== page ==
NIKON D300, Nikon 18-200 VR
During our visit to Greece we had dinner at the restaurant on Lycabettus Hill. Siting outside overlooking Greece is truly amazing. We made it up top in time for sunset and as the sun was lowering…we walked up to St. George’s Church (located on the top of the hill) and I took this sunset photo from above! I really enjoyed our visit to Greece. Athens was nice, but the Greek Islands are were it is at! Hopefully we get a chance to return.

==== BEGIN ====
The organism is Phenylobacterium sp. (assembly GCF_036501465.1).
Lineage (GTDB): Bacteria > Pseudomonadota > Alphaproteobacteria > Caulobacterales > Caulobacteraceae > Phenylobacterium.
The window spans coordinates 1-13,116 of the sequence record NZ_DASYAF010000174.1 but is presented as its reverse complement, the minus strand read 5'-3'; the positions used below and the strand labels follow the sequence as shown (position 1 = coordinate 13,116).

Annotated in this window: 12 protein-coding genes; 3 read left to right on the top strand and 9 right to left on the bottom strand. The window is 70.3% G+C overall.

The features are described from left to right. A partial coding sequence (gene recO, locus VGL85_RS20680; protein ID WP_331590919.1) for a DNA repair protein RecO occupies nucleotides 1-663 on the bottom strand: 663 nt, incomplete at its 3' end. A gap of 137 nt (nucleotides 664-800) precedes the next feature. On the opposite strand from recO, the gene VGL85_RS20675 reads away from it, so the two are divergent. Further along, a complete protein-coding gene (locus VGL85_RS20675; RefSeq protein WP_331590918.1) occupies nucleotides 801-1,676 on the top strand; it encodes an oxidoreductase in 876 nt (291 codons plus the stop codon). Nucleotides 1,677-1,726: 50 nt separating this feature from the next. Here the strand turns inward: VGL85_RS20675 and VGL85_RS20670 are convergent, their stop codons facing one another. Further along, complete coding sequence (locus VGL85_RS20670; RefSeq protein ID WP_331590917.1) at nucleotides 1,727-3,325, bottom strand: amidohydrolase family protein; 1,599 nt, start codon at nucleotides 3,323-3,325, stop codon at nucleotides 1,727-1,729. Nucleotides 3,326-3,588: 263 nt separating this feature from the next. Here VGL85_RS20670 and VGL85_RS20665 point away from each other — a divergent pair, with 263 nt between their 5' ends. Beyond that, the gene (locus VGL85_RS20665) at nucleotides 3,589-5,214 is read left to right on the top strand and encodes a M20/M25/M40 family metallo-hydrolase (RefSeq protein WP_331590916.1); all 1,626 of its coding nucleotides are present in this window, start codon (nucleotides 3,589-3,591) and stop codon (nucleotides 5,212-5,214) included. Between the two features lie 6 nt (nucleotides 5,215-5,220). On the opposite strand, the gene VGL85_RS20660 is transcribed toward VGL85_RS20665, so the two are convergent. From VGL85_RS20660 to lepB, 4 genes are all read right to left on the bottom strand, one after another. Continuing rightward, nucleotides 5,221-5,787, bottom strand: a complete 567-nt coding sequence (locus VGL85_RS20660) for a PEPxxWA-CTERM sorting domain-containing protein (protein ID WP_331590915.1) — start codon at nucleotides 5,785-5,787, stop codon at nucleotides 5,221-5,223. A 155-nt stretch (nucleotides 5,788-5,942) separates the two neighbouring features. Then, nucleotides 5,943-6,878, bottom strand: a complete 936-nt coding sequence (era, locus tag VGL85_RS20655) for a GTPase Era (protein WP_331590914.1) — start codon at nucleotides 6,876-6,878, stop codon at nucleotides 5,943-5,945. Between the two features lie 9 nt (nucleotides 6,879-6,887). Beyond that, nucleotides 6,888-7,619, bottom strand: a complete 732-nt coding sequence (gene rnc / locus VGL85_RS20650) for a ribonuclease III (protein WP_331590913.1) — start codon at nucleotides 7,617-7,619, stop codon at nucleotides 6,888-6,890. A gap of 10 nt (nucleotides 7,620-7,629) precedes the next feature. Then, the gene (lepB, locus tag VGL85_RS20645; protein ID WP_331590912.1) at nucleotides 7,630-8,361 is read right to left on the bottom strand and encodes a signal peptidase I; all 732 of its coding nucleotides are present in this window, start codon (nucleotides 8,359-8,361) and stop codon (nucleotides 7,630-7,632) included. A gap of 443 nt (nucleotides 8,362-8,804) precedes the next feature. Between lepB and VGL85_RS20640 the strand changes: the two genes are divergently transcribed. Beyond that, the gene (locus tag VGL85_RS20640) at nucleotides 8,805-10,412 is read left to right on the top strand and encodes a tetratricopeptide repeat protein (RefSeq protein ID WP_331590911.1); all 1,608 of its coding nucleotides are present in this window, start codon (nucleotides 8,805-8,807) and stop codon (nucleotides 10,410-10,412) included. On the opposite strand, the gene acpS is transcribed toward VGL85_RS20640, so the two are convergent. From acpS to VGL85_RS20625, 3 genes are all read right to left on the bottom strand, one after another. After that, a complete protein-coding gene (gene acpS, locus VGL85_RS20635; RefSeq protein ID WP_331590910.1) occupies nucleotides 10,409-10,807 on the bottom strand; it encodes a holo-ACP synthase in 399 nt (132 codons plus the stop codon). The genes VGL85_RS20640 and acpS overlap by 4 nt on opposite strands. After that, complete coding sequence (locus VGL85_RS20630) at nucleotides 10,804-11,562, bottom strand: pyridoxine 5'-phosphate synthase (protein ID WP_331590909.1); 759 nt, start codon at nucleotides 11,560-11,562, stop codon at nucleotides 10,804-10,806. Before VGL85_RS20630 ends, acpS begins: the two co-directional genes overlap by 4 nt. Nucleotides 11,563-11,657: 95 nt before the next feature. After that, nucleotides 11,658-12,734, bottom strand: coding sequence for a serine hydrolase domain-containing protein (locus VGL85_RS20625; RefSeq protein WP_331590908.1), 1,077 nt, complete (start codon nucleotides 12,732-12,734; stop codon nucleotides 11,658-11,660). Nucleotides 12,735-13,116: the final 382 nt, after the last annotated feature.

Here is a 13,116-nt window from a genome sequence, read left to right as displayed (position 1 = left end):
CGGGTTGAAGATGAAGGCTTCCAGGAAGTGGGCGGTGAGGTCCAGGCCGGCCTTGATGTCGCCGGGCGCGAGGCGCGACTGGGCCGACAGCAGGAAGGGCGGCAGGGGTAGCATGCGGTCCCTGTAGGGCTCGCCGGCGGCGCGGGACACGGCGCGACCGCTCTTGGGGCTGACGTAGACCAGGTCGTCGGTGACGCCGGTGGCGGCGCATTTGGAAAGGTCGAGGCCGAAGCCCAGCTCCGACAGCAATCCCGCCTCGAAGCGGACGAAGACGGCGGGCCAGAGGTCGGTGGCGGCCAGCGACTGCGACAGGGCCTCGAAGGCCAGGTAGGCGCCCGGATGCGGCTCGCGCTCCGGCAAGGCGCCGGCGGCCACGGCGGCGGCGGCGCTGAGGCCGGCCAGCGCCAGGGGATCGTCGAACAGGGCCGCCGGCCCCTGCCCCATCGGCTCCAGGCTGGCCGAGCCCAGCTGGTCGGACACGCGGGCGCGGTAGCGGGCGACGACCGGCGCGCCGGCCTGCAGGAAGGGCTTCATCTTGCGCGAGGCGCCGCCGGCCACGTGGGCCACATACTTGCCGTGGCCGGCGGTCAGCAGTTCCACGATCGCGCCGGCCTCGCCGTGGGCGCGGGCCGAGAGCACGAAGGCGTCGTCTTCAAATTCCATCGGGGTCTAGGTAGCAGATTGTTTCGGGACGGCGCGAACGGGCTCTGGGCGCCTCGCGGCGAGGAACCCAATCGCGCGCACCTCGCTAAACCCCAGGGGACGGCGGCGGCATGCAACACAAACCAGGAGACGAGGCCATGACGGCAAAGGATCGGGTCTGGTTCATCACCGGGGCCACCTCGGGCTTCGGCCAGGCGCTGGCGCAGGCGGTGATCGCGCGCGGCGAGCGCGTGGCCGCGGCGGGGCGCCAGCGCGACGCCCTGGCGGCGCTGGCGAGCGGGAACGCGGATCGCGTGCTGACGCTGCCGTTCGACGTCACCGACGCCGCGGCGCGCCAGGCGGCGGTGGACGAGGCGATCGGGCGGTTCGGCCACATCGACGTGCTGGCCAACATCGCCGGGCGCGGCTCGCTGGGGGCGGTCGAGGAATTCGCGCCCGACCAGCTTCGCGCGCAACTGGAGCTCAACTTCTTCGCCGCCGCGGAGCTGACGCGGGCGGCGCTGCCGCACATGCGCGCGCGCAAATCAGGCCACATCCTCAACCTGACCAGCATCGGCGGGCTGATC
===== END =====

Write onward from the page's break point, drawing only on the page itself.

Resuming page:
Here is some info from the web: Lykavittos Hill (sometimes referred to as Lycabettos or Lykabettos) is the highest point in Athens, rising 910 feet above the city. Because of its height, it is a landmark visible from almost every part of the capital (ill. 7-9). Its name reflects a popular belief that the hill was inhabited by wolves. Another legend explains that Lykavittos hill appeared when Athena accidentally dropped a large rock she was going to use for the construction of the Acropolis. Despite these interesting legends, Lykavittos did not attract the attention of classical authors and historians. However, the majestic peak is an important tourist destination. A small whitewashed chapel of St. George, erected in the 19th century on the site of a Byzantine church of Prophet Elijah (ill. 1-3), crowns the top of Lykavittos. From the top one can see a panorama of the entire city (ill. 4) and the theatre, used for concerts and spectacles. To reach the top by foot, you need to prepare yourself for a long climb. The initial portion of the climb, among shrubs and small trees, is relatively easy. However, when you get to the zigzagging stairs, laid out at a low angle to make the ascent easier (but longer!), your legs are going to let you know they are not too happy about the exercise. If you don’t feel like arguing with them, choose an easier way — take the funicular from Kolonaki (ill. 5-6). After you reach the top, you may rest and have a drink in a terraced restaurant or let the wind on the observation deck cool you down.